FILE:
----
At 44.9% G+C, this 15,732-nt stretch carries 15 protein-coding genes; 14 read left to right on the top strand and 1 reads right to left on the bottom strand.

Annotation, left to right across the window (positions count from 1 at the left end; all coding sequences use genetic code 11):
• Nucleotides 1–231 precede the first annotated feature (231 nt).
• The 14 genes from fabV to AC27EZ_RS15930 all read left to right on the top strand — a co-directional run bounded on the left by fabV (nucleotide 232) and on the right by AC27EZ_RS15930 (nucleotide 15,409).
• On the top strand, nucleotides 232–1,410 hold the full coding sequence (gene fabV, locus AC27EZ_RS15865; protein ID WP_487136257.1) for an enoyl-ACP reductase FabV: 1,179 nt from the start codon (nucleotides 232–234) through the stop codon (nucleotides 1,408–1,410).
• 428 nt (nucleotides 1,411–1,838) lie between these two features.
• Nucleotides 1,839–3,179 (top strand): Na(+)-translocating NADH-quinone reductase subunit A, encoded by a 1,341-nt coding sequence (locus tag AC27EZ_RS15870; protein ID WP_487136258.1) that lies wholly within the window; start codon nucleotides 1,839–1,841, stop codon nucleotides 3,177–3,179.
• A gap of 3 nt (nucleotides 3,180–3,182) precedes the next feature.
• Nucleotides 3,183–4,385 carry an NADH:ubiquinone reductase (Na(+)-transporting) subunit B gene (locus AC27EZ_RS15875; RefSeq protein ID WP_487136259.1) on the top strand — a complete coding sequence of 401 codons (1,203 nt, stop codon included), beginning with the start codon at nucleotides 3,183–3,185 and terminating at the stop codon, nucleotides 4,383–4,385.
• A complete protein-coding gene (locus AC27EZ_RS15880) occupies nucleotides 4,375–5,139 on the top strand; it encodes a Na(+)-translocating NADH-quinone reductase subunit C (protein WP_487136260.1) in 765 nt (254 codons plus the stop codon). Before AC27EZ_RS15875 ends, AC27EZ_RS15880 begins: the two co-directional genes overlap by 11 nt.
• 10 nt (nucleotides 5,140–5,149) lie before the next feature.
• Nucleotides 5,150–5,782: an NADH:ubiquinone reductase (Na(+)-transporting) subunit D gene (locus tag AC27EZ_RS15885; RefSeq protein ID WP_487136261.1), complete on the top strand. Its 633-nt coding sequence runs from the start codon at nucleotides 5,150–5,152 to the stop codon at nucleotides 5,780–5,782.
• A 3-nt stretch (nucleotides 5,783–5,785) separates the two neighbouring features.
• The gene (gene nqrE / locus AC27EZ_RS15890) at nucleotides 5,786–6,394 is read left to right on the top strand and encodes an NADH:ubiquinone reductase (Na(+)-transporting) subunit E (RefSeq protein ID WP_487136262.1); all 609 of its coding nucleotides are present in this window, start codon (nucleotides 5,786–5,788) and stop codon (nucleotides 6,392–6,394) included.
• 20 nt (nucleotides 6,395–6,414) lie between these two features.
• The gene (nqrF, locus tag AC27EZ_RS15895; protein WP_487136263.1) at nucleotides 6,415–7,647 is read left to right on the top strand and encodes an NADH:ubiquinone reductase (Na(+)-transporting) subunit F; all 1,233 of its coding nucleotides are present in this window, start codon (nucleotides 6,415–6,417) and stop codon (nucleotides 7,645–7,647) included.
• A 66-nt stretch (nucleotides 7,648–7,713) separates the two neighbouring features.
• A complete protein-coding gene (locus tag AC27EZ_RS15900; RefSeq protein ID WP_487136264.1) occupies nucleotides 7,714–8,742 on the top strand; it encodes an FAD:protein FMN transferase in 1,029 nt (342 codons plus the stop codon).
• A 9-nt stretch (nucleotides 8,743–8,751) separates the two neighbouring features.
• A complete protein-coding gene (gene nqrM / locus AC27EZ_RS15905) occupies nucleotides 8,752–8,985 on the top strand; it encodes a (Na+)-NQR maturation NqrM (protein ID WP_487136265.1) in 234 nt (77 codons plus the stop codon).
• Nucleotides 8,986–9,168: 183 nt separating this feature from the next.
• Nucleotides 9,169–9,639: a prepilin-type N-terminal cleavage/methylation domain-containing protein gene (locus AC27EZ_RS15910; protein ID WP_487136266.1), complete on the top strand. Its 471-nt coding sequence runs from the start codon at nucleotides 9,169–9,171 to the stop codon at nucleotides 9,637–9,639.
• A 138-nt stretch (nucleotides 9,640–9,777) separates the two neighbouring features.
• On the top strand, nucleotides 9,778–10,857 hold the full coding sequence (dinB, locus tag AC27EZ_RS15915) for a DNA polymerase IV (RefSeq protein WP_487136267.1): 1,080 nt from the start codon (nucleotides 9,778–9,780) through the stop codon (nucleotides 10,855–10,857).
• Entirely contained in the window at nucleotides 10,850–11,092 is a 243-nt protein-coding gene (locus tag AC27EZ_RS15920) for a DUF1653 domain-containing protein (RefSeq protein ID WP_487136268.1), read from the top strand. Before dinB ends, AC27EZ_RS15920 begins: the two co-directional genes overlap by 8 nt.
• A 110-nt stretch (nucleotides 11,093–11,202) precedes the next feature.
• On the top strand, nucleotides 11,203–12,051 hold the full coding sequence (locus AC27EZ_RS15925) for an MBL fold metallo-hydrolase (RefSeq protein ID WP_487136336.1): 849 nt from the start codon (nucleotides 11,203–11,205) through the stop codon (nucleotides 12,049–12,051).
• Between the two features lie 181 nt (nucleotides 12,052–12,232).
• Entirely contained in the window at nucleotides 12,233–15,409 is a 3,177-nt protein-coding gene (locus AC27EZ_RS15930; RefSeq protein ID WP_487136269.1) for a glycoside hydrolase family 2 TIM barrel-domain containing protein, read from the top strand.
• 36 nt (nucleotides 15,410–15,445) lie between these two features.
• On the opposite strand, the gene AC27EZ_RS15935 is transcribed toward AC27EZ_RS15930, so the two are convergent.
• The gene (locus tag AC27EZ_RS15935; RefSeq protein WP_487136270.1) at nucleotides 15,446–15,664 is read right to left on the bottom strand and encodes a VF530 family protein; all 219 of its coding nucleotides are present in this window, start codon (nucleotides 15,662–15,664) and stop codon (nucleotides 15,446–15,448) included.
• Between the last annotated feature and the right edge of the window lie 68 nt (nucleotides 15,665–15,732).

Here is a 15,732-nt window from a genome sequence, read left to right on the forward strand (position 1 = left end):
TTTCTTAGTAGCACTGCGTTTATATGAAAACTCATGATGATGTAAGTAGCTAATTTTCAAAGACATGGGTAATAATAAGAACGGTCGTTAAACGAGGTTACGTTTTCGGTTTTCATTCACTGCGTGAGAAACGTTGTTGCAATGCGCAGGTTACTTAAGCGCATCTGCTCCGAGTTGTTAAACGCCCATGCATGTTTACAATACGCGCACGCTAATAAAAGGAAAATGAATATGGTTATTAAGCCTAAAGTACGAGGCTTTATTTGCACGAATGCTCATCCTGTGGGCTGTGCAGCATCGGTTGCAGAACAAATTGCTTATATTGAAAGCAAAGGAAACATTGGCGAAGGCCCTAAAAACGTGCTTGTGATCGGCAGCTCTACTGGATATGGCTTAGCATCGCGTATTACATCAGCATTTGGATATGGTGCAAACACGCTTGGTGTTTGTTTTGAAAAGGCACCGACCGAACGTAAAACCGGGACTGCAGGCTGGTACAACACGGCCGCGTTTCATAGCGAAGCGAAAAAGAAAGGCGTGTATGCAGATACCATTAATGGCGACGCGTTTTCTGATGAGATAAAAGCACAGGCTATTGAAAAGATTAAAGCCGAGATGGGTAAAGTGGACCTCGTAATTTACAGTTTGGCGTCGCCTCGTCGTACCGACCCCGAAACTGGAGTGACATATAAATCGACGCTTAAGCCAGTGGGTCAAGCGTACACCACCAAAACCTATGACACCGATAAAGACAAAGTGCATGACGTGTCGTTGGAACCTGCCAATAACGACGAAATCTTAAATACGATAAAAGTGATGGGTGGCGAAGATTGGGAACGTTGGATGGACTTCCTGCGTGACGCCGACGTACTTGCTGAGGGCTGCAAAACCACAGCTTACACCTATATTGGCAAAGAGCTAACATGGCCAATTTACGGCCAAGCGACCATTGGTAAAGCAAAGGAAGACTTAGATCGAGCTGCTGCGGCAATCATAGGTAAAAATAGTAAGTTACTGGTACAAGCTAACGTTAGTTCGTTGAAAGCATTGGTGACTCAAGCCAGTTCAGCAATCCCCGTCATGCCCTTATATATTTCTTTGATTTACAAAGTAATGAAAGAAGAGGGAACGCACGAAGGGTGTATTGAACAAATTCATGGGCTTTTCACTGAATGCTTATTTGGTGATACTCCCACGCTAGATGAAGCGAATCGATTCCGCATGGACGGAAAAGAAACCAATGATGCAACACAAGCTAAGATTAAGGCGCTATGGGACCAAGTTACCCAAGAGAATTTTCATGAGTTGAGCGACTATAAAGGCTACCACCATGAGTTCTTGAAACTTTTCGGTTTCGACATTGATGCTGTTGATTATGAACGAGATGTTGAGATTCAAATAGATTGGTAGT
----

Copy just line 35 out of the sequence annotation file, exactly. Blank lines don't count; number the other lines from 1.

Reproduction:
TTTCTTAGTAGCACTGCGTTTATATGAAAACTCATGATGATGTAAGTAGCTAATTTTCAAAGACATGGGTAATAATAAGAACGGTCGTTAAACGAGGTTACGTTTTCGGTTTTCATTCACTGCGTGAGAAACGTTGTTGCAATGCGCAGGTTACTTAAGCGCATCTGCTCCGAGTTGTTAAACGCCCATGCATGTTTACAATACGCGCACGCTAATAAAAGGAAAATGAATATGGTTATTAAGCCTAAAGTACGAGGCTTTATTTGCACGAATGCTCATCCTGTGGGCTGTGCAGCATCGGTTGCAGAACAAATTGCTTATATTGAAAGCAAAGGAAACATTGGCGAAGGCCCTAAAAACGTGCTTGTGATCGGCAGCTCTACTGGATATGGCTTAGCATCGCGTATTACATCAGCATTTGGATATGGTGCAAACACGCTTGGTGTTTGTTTTGAAAAGGCACCGACCGAACGTAAAACCGGGACTGCAGGCTGGTACAACACGGCCGCGTTTCATAGCGAAGCGAAAAAGAAAGGCGTGTATGCAGATACCATTAATGGCGACGCGTTTTCTGATGAGATAAAAGCACAGGCTATTGAAAAGATTAAAGCCGAGATGGGTAAAGTGGACCTCGTAATTTACAGTTTGGCGTCGCCTCGTCGTACCGACCCCGAAACTGGAGTGACATATAAATCGACGCTTAAGCCAGTGGGTCAAGCGTACACCACCAAAACCTATGACACCGATAAAGACAAAGTGCATGACGTGTCGTTGGAACCTGCCAATAACGACGAAATCTTAAATACGATAAAAGTGATGGGTGGCGAAGATTGGGAACGTTGGATGGACTTCCTGCGTGACGCCGACGTACTTGCTGAGGGCTGCAAAACCACAGCTTACACCTATATTGGCAAAGAGCTAACATGGCCAATTTACGGCCAAGCGACCATTGGTAAAGCAAAGGAAGACTTAGATCGAGCTGCTGCGGCAATCATAGGTAAAAATAGTAAGTTACTGGTACAAGCTAACGTTAGTTCGTTGAAAGCATTGGTGACTCAAGCCAGTTCAGCAATCCCCGTCATGCCCTTATATATTTCTTTGATTTACAAAGTAATGAAAGAAGAGGGAACGCACGAAGGGTGTATTGAACAAATTCATGGGCTTTTCACTGAATGCTTATTTGGTGATACTCCCACGCTAGATGAAGCGAATCGATTCCGCATGGACGGAAAAGAAACCAATGATGCAACACAAGCTAAGATTAAGGCGCTATGGGACCAAGTTACCCAAGAGAATTTTCATGAGTTGAGCGACTATAAAGGCTACCACCATGAGTTCTTGAAACTTTTCGGTTTCGACATTGATGCTGTTGATTATGAACGAGATGTTGAGATTCAAATAGATTGGTAGT